Beware the Hidden Dangers of Mould

Following the floods that wreaked havoc on so many Calgary homes, the damage is obvious. Streets lined with soggy drywall and waterlogged flooring are visible proof of how widespread the damage was.

But for some the damage was less apparent. On the edges of the floodwaters, the impact may have consisted nothing more than a damp carpet. However, despite appearances, residents should take care to ensure there are no potential dangers lurking out of sight.

“I just [inspected] a house a couple days ago and they had a little bit of water and they thought they had it all,” said Kevin Sixsmith, building inspector with AmericSpec Inspection Services. “I went in and I showed them a bunch more spots they needed to rip out. They thought they had it completely but they had low lying areas under the floor and in the basement, and it sucked up into the drywall.”

According to Sixsmith, who has already seen an upswing in demand for his services since the flooding, said hidden trouble spots such as underneath flooring and behind drywall can lead to big problems if not detected right away.

“Mould is the big problem. You get wet, you get mould. If you get wet carpet, it never really dries out properly. So you always run into problems if it’s not done properly and professionally,” he said.

Mould can cause serious long-term health risks for homeowners, such as respiratory disease and allergic reactions. People with mould allergies or compromised immune systems are most at risk of potential illness. Additionally, mould can also cause damage to building materials long after a flood.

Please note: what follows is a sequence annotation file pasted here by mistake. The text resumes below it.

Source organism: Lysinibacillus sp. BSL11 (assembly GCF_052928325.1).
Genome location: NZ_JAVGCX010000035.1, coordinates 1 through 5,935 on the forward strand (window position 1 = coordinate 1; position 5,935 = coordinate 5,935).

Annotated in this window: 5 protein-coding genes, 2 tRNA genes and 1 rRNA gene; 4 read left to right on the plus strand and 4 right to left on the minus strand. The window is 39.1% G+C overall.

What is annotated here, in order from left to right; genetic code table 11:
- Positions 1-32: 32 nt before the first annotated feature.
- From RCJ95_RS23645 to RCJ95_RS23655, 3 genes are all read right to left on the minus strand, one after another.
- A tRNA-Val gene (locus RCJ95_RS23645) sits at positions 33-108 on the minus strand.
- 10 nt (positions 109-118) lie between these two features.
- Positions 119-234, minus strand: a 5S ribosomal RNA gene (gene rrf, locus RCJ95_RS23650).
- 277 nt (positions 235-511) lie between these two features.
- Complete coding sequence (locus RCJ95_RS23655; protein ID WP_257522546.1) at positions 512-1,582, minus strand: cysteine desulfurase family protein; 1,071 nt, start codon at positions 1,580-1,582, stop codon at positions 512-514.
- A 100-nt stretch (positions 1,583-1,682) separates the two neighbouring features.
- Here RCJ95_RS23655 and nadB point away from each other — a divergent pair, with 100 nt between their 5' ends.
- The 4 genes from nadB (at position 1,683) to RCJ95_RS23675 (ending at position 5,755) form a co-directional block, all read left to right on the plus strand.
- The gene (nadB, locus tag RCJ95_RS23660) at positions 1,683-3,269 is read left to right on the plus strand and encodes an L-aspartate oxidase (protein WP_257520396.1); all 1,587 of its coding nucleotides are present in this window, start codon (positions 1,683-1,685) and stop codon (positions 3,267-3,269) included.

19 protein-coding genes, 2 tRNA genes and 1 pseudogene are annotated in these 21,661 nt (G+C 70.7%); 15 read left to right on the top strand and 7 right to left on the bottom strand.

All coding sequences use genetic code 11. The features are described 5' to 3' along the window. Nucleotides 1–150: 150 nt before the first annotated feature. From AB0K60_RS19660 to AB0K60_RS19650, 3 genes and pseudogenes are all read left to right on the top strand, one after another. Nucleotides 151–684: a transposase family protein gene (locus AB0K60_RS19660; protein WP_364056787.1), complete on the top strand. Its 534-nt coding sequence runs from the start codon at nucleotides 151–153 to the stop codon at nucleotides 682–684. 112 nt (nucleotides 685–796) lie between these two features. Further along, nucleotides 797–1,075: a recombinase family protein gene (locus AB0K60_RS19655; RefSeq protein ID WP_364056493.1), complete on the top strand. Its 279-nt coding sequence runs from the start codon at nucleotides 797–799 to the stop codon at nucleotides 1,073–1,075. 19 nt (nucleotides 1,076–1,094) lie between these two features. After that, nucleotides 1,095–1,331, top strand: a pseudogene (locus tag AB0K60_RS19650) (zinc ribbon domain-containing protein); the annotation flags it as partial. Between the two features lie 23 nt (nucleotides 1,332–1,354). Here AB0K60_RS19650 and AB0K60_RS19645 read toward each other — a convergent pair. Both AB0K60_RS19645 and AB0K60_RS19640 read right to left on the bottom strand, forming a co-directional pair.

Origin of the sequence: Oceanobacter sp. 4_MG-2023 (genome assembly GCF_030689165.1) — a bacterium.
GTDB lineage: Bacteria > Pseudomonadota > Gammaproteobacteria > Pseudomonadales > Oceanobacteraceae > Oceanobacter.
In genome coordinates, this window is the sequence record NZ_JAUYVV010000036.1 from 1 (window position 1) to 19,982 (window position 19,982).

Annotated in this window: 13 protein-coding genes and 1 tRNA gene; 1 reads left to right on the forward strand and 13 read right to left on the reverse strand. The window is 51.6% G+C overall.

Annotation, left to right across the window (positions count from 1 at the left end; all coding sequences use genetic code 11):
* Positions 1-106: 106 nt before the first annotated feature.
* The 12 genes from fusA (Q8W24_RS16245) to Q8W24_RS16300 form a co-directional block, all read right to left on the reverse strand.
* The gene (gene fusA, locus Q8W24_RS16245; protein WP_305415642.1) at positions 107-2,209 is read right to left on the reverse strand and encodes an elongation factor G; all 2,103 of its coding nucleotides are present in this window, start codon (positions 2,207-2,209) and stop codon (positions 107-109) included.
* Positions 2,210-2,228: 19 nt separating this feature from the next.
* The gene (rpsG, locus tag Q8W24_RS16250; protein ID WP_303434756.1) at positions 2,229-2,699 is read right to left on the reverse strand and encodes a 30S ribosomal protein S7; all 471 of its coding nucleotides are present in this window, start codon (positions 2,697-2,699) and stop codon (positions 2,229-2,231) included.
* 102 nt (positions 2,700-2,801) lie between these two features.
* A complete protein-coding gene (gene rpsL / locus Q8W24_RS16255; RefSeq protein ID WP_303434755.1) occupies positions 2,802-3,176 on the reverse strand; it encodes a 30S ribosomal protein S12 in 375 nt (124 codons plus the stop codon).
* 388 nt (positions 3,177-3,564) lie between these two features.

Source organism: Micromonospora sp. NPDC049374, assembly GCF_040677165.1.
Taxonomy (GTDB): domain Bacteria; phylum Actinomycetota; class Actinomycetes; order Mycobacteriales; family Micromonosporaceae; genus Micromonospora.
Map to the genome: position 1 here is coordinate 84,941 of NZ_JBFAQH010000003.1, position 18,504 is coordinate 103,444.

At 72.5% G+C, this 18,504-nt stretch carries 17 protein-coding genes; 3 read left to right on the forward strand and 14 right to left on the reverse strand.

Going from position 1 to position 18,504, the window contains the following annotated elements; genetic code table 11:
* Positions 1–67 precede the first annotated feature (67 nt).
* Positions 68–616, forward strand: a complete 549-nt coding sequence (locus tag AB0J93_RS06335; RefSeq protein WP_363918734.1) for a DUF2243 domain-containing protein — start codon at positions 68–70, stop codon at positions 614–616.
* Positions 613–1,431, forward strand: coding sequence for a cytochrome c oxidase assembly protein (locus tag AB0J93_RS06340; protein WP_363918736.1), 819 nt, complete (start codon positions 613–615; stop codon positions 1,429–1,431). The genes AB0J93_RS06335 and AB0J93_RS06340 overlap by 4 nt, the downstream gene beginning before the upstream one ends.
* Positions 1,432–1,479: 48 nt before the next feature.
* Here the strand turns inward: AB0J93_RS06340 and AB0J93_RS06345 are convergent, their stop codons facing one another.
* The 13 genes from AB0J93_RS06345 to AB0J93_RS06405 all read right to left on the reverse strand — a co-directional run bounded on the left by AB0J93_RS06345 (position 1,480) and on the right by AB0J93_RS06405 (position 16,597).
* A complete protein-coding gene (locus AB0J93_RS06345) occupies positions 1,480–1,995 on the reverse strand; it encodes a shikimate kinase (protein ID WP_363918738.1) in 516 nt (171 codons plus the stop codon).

Alberta Health Services advises cleaning all walls in a flooded house, even those that are on floors above the water line, since they will have been exposed to excessive humidity for long enough to start mould growth. This growth is often difficult to see without special instruments and techniques, so don’t assume surfaces are alright because they are one floor above the obvious problem zone.

When flooding backs water into the insides of walls and the cavities between ceilings and floors, hidden materials usually become waterlogged and contaminated with dirt or other organic materials. If these cavities are not opened, then cleaned and thoroughly dried, bacterial and mould contamination may become severe, leading to serious health problems for occupants.

One of the ways Sixsmith said homeowners can help ensure there are no hidden dangers developing in their home is with the use of moisture meters and a thermal camera. By scanning a surface with a thermal camera, the temperature difference created by the presence of moisture will appear differently than the surrounding area. Designed to measure the moisture content of various building materials, such as insulation, drywall, plaster, wood and fiberglass, moisture meters an be used to determine whether a material is moist enough to allow mould to grow. While influenced by other factors, mould will generally begin to accumulate on surfaces that contain approximately 20 per cent moisture.

“The big thing is going to be the hidden water underneath the flooring and in behind the drywall,” said Sixsmith. “If they’re carpets were wet and they didn’t do anything in behind the walls and the drywall, water is going to seep up in behind them and it won’t really dry out.”

For information on how to deal with mould in your home, visit the Alberta Health Services website at www.albertahealthservices.ca or contact a qualified home inspector in your area.

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